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Related to parlor: Parlor games


1. A room in a private home set apart for the entertainment of visitors.
2. A small lounge or sitting room affording limited privacy, as at an inn or tavern.
3. A business establishment with one or more rooms equipped and furnished for a special function: a tanning parlor; a funeral parlor; an ice-cream parlor.

[Middle English parlur, from Old French, from parler, to talk; see parley.]
American Heritage® Dictionary of the English Language, Fifth Edition. Copyright © 2016 by Houghton Mifflin Harcourt Publishing Company. Published by Houghton Mifflin Harcourt Publishing Company. All rights reserved.


(ˈpɑr lər)

1. a room in a home for receiving visitors; living room.
2. a shop or business establishment: ice-cream parlor; beauty parlor.
3. a somewhat private room in a hotel, club, or the like for relaxation, conversation, etc.; lounge.
4. advocating a political view or doctrine at a safe remove from actual involvement or commitment to action: parlor socialist.
Also, esp. Brit.,parlour.
[1175–1225; Middle English parlur < Anglo-French; Old French parleor=parl(er) to speak (see parley) + -eor -or2]
Random House Kernerman Webster's College Dictionary, © 2010 K Dictionaries Ltd. Copyright 2005, 1997, 1991 by Random House, Inc. All rights reserved.
ThesaurusAntonymsRelated WordsSynonymsLegend:
Noun1.parlor - reception room in an inn or club where visitors can be receivedparlor - reception room in an inn or club where visitors can be received
reception room - a room for receiving and entertaining visitors (as in a private house or hotel)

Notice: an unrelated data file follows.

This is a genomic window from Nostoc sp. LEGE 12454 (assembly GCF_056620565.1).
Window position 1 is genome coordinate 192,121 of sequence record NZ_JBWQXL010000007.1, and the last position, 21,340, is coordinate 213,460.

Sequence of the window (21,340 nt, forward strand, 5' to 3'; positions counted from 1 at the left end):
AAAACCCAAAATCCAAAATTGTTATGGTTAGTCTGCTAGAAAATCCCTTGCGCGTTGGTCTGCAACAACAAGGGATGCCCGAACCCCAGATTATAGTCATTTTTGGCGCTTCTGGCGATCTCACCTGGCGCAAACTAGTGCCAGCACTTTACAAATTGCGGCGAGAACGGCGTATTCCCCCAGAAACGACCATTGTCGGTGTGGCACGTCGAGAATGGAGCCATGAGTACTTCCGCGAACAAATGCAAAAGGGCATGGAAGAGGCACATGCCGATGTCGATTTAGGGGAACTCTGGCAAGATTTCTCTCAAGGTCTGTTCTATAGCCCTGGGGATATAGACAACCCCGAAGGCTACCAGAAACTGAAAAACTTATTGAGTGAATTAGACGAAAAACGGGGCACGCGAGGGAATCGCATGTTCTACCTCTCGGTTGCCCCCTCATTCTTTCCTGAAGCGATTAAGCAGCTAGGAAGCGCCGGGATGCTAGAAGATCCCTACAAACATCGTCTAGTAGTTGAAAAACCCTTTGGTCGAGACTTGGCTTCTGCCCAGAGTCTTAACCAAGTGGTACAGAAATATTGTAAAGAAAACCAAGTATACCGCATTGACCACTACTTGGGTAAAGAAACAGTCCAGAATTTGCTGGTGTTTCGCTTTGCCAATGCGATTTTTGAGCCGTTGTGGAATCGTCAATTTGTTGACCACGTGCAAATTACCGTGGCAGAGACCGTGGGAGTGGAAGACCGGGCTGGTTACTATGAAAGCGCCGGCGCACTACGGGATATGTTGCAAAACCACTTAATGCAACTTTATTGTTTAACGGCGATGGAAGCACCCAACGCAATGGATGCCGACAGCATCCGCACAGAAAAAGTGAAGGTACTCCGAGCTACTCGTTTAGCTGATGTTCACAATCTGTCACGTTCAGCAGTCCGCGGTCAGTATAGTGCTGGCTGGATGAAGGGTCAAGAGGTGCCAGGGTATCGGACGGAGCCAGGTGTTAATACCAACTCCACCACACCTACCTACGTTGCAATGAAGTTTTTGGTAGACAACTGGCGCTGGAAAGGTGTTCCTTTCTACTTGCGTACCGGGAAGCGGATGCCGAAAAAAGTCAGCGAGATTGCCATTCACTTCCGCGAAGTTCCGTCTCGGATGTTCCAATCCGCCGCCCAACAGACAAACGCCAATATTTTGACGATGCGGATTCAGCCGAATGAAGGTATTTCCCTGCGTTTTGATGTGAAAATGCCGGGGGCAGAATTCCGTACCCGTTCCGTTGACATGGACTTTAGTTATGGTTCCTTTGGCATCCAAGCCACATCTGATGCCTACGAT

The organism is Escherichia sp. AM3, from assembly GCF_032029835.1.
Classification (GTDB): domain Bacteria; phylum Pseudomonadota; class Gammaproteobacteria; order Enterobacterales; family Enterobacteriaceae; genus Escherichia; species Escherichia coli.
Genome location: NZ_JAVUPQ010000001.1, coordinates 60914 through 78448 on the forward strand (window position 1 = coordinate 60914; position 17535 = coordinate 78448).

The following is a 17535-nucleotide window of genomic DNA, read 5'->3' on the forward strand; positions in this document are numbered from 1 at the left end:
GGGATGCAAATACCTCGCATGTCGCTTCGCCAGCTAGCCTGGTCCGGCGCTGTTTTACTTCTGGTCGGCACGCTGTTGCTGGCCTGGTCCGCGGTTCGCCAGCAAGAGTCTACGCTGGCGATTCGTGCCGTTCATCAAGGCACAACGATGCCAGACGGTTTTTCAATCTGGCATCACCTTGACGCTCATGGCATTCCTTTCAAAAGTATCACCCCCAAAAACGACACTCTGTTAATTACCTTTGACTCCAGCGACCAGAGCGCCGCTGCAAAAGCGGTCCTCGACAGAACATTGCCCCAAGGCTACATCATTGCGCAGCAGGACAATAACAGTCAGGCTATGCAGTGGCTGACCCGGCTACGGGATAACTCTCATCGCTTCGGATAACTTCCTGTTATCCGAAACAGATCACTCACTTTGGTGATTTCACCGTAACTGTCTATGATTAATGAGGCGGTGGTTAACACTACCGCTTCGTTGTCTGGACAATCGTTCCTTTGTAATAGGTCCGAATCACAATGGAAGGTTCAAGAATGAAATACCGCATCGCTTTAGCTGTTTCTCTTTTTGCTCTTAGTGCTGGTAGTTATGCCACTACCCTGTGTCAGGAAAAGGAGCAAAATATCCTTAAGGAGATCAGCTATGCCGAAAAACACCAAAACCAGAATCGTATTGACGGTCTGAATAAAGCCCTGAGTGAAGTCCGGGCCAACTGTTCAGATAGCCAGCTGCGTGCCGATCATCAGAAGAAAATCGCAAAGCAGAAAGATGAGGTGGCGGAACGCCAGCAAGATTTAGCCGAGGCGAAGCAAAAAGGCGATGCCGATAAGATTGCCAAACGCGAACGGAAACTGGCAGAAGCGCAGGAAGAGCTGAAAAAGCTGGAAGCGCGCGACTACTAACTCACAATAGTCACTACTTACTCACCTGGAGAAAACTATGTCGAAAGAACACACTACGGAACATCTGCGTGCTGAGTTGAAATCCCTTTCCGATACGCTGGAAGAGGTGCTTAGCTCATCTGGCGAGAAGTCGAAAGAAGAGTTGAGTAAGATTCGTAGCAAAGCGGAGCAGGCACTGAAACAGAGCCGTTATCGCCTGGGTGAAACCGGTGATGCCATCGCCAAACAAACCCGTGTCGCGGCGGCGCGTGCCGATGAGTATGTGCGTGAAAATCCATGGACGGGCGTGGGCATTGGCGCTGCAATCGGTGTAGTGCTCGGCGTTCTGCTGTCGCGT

2.parlor - a room in a private house or establishment where people can sit and talk and relaxparlor - a room in a private house or establishment where people can sit and talk and relax
common room - a sitting room (usually at school or university)
dwelling, dwelling house, habitation, home, abode, domicile - housing that someone is living in; "he built a modest dwelling near the pond"; "they raise money to provide homes for the homeless"
morning room - a sitting room used during the daylight hours
room - an area within a building enclosed by walls and floor and ceiling; "the rooms were very small but they had a nice view"
salon - elegant sitting room where guests are received
Based on WordNet 3.0, Farlex clipart collection. © 2003-2012 Princeton University, Farlex Inc.


(American) parlor (ˈpaːlə) noun
1. a room in a (usually small) house used for sitting in and for entertaining guests.
2. room(s) for customers usually of firms providing particular services. a beauty parlo(u)r; a funeral parlo(u)r.
ˈparlour-maid noun
a female servant who opens the door to visitors, serves tea etc.
Kernerman English Multilingual Dictionary © 2006-2013 K Dictionaries Ltd.
References in classic literature ?
Burch said, if any sister would offer entertainment, they would pass the night, and have a parlor meeting in Riverboro to-morrow, with Mrs.
As they passed the parlor door Miranda thought she heard a crackle and looked in.
Directing the coachman to a place under the shed in the big, clean, tidy yard, with charred, old-fashioned ploughs in it, the old man asked Levin to come into the parlor. A cleanly dressed young woman, with clogs on her bare feet, was scrubbing the floor in the new outer room.
The parlor was a big room, with a Dutch stove, and a screen dividing it into two.
My room is a neat little spot `off the parlor' -- just big enough for the bed and me.
But she must not make her come into the warm parlor; for, you know, our little snow-sister will not love the warmth."
As she stepped nearer and peered longingly out, she saw something else: she saw, only a little way below the window, the wide, flat tin roof of Miss Polly's sun parlor built over the porte-cochere.
The door was open into the parlor, where the corpse was laying, and there was a candle in both rooms.
Twice he paused to snuff the air, and then anew directed his course towards the parlor window.
My voice had evidently reached the ears of somebody in the back parlor. Who the person was I could not see, but I heard the rustle of a woman's dress.
The party moved along the hall, the twins in advance, and entered the open parlor door, whence issued a low hum of conversation.
Baker was "imprisoned"--in a parlor; and he could not have been more visited, or more overwhelmed with attentions, if he had committed six murders and then-- while the gallows was preparing--"got religion"--after the manner of the holy Charles Peace, of saintly memory.